Part of the reason why it's not hard to construct a dictionary is that
the set of passwords likely to be chosen by a human is much smaller than
the set of all possible passwords. According to [Bruce
Schneier](https://www.schneier.com/essay-148.html) (2007), quoting Eric
Thompson of AccessData,
1. The typical password comprises a root followed by an appendage.
2. The root is typically pronounceable, though not necessarily a
3. The appendage is usually a suffix (90%) or prefix (10%).
4. Most users have a 7–9 character root plus a shorter common
5. A dictionary of 1,000 roots plus 100 suffixes (= 100k passwords)
cracks about 24% of all passwords.
6. More sophisticated dictionaries (including initial/final uppercase,
and [leet speak](http://en.wikipedia.org/wiki/Leet) substitutions)
crack about 60% of passwords within 2–4 weeks.
7. Given biographical data (zip code, names, etc.) and other passwords
of a user, the success rate goes up a little, and the time goes down
to days or hours.
What countermeasures can defend against *dictionary attacks*?
**Idea 1: Slow down.** One reason that it's easy to construct
dictionaries is that cryptographic hash functions are designed to be
quick to compute. A hash function that was slow to compute would cause
table construction to take more time, making it more difficult for
attackers to succeed. There's a function called "scrypt" that is
designed in just this way. Another means to slow down computation is to
iterate the hash function, perhaps a thousand times:
z1 = H(pass);
z2 = H(pass, z1);
z1000 = H(pass, z999);
output z1 XOR z2 XOR ... XOR z1000
(This algorithm is almost the same as PBKDF2 from [RFC 2898](http://www.ietf.org/rfc/rfc2898.txt).)
Another term for this technique is *key stretching*. The number of times
to iterate can be a parameter. Over the lifetime of a system, the
parameter can be adjusted upwards to account for increasing attacker
computational power. When PKBDF2 was proposed in 2000, a minimum of
1,000 iterations was suggested. As of 2013, 10,000 is a minimum, and
20,000–40,000 is not unreasonable. Arguably, more iterations
that that [would not be as useful][agilebits] as requiring a single
extra randomly chosen character in the password.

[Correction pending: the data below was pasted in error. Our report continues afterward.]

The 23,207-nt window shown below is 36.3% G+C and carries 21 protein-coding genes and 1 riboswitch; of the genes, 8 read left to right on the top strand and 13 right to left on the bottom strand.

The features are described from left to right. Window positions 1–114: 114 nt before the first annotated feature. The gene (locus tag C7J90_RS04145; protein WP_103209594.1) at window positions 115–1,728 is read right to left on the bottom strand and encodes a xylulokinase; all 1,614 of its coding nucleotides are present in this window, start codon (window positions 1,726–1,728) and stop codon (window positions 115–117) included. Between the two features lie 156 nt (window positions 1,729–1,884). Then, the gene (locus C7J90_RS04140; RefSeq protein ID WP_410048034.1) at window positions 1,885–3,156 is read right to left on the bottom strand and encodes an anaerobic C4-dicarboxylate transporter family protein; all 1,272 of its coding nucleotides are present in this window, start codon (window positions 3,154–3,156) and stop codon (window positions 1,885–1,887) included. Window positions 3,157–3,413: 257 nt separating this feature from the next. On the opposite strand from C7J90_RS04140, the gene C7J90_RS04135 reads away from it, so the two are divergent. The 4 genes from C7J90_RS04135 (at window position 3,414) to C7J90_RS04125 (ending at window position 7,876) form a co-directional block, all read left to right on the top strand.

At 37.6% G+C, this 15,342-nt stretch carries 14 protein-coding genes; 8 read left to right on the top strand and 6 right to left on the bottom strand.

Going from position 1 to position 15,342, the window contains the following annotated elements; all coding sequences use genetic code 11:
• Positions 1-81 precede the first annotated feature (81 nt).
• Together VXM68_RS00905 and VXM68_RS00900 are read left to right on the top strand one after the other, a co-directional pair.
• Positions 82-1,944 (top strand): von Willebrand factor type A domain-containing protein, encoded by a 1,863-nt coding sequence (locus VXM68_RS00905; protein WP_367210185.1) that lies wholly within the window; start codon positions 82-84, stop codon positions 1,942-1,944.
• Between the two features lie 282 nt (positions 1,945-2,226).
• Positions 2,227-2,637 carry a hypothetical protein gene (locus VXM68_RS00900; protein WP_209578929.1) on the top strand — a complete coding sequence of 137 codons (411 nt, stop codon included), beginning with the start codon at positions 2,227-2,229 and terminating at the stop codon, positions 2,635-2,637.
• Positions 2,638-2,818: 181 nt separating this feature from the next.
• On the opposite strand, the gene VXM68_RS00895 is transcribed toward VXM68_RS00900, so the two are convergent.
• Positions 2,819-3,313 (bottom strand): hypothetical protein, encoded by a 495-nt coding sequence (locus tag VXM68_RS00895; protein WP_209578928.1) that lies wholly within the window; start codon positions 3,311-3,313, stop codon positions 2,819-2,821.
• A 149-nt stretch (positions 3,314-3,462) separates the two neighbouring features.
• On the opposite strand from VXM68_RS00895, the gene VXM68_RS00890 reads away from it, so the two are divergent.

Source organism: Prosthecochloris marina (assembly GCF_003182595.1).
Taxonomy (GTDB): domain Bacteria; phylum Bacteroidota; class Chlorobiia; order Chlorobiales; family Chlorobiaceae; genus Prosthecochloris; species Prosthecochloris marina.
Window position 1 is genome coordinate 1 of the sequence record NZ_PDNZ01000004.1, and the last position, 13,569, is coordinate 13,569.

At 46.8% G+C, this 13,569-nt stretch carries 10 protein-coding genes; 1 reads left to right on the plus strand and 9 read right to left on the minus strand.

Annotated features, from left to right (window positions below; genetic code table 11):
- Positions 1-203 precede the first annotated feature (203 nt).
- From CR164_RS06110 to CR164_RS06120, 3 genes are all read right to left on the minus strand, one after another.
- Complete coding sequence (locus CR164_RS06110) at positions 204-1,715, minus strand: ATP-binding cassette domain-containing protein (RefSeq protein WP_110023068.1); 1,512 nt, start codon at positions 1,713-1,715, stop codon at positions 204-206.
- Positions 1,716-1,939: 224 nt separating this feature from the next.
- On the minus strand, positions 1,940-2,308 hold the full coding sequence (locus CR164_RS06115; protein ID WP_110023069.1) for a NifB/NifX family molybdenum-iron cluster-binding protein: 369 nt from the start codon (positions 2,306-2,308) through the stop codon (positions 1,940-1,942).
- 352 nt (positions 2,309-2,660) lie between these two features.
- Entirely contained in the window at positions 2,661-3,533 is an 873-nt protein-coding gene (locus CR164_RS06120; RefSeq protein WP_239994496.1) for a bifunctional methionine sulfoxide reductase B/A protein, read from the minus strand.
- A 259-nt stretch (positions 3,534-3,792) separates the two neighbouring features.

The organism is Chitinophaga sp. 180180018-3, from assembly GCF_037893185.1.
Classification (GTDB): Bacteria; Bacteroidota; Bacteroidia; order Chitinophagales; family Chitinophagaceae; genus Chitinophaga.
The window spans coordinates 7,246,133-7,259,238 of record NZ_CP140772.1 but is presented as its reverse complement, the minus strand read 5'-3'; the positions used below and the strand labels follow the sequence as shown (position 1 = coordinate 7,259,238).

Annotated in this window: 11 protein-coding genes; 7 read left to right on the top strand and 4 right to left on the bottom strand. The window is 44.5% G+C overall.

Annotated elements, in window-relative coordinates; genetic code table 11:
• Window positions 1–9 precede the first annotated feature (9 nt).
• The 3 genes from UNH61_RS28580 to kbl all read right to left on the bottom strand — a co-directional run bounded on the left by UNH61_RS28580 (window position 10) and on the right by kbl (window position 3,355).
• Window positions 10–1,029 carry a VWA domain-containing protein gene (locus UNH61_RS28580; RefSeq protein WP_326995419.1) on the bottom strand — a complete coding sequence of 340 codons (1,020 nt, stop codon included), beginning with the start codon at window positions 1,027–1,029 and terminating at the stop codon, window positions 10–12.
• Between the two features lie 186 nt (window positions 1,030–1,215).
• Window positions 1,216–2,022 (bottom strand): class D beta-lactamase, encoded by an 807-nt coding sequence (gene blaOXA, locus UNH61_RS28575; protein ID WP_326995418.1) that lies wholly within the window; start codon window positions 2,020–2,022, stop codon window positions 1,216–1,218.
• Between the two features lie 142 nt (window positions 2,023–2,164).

**Idea 2: Add salt.** Dictionary attacks succeed because the password
space is so small. If we increased the size of that space we could make
the table size infeasibly big to compute or to store. The trick is to do
so without making users choose longer passwords. We can do that by
introducing a nonce, which is commonly called *salt*. Every user is
assigned their own unique salt. For each user with username `uid` and password `pass`,
store `uid, salt, H(pass, salt)`. To authenticate a human Hu to a local machine L:
1. Hu -> L: uid, pass
2. L: lookup salt for uid;
if H(pass, salt) is stored as uid's password, then uid is authenticated
Note that salt doesn't need to be unpredictable, just unique. But to
prevent password cracks on one system from being effective on another
system, salt does need to be unique across systems. Generating the salt
randomly is the easiest way to achieve that.
To combine salt with iterated hashing, just salt the first hash:
z1 = H(pass, salt);
z2 = H(pass, z1);
PBKDF2 [[RFC 2898](https://tools.ietf.org/html/rfc2898)] is an algorithm
that, as commonly used, does salted iterated hashing. It can be used to
prepare passwords for storage, or to derive a cryptographic key from a
password. WiFi WPA2 uses PBKDF2 to derive long-term keys from
passphrases; the network's SSID is used as the salt.
**Time vs. space.**
As custom hardware (ASICs, GPUs) make it possible to quickly compute many
hashes in parallel, time is no longer necessary the bottleneck. So hash
designers are turning to **space** as another resource that can be used
to slow down hashes. Recent algorithms such as scrypt and Argon2 use this idea.